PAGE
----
EDITED TO ADD (1/30): One reader points out that this story is from the Daily Mail, and that it’s prudent to wait for some more reputable news source to report the story.

EDITED TO ADD (1/30): There’s another story from The Register, but they’re just using the Daily Mail.

EDITED TO ADD (1/30): The FBI is looking for someone to build them a system that can monitor social networks.

The information comes from a document released on 19 January looking for companies who might want to build a monitoring system for the FBI. It spells out what the bureau wants from such a system and invites potential contractors to reply by 10 February.

The bureau’s wish list calls for the system to be able to automatically search “publicly available” material from Facebook, Twitter and other social media sites for keywords relating to terrorism, surveillance operations, online crime and other FBI missions. Agents would be alerted if the searches produce evidence of “breaking events, incidents, and emerging threats.”

Agents will have the option of displaying the tweets and other material captured by the system on a map, to which they can add layers of other data, including the locations of US embassies and military installations, details of previous terrorist attacks and the output from local traffic cameras.

EDITED TO ADD (1/30): New reports are saying that customs was tipped off about the two people, and their detention was not a result of data mining:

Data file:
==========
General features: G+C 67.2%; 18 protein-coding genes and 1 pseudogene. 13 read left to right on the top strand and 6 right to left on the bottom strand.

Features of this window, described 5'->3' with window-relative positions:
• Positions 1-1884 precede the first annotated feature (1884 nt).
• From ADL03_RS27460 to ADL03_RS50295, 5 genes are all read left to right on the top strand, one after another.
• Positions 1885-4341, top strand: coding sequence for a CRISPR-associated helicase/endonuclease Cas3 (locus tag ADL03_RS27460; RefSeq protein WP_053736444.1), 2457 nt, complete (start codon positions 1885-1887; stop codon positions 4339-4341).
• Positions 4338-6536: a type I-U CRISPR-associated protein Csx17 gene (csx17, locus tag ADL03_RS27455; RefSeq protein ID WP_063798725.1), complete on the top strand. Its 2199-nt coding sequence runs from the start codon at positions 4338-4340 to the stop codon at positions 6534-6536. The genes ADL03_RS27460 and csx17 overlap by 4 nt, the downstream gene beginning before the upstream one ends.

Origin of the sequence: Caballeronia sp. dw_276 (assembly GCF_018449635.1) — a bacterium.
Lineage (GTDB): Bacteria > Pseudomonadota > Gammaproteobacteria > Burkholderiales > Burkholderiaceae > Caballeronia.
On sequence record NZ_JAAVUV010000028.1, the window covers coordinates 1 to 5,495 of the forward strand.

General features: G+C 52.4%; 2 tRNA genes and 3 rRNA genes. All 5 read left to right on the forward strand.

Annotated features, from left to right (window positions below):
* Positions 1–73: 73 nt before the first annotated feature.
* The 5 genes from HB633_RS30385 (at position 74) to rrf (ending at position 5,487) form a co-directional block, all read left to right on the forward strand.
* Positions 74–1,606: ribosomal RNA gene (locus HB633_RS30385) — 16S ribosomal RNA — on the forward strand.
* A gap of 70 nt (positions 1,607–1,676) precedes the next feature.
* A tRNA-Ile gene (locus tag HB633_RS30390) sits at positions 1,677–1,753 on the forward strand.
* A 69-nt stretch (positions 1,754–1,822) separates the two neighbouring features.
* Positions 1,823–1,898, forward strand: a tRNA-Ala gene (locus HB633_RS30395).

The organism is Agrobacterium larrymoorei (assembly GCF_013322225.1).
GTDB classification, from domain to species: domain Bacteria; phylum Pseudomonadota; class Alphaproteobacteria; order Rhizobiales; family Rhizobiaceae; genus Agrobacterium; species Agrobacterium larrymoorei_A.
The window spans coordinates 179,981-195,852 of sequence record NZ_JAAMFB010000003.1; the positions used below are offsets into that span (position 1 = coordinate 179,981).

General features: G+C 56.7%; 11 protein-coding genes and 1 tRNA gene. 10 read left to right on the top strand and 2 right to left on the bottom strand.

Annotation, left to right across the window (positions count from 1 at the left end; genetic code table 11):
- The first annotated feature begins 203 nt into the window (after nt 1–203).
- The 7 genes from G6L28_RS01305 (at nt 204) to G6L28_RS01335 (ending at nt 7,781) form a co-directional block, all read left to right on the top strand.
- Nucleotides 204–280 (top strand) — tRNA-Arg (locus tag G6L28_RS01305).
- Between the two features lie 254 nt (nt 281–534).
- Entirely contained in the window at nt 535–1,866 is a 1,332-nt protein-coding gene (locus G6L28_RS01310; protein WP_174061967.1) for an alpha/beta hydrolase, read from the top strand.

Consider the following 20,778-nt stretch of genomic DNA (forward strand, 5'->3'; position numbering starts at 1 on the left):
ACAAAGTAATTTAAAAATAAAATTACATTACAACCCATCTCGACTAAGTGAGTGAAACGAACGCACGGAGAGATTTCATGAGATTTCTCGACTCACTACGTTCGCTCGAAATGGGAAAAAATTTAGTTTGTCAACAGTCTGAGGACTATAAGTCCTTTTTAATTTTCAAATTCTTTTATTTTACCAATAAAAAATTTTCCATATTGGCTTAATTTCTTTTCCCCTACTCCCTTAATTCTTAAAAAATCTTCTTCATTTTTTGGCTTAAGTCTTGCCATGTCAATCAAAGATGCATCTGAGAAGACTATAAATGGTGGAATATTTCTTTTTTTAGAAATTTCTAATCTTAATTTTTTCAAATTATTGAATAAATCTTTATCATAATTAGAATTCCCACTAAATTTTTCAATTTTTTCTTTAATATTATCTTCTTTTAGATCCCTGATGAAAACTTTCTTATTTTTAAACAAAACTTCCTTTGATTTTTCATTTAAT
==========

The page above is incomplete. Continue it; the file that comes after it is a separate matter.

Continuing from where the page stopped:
“Based on information provided by the LAX Port Authority Infoline — a suspicious activity tipline — CBP conducted a secondary interview of two subjects presenting for entry into the United States,” says the spokesperson, who notes that the CBP “denies entry to thousands of individuals” each year. “Information gathered during this interview revealed that both individuals were inadmissible to the United States and were returned to their country of residence.”

This makes a lot more sense to me.

Posted on January 30, 2012 at 10:52 AMView Comments

The Effects of Social Media on Undercover Policing

Social networking sites make it very difficult, if not impossible, to have undercover police officers:

“The results found that 90 per cent of female officers were using social media compared with 81 per cent of males.”

The most popular site was Facebook, followed by Twitter. Forty seven per cent of those surveyed used social networking sites daily while another 24 per cent used them weekly. All respondents aged 26 years or younger had uploaded photos of themselves onto the internet.

“The thinking we had with this result means that the 16-year-olds of today who might become officers in the future have already been exposed.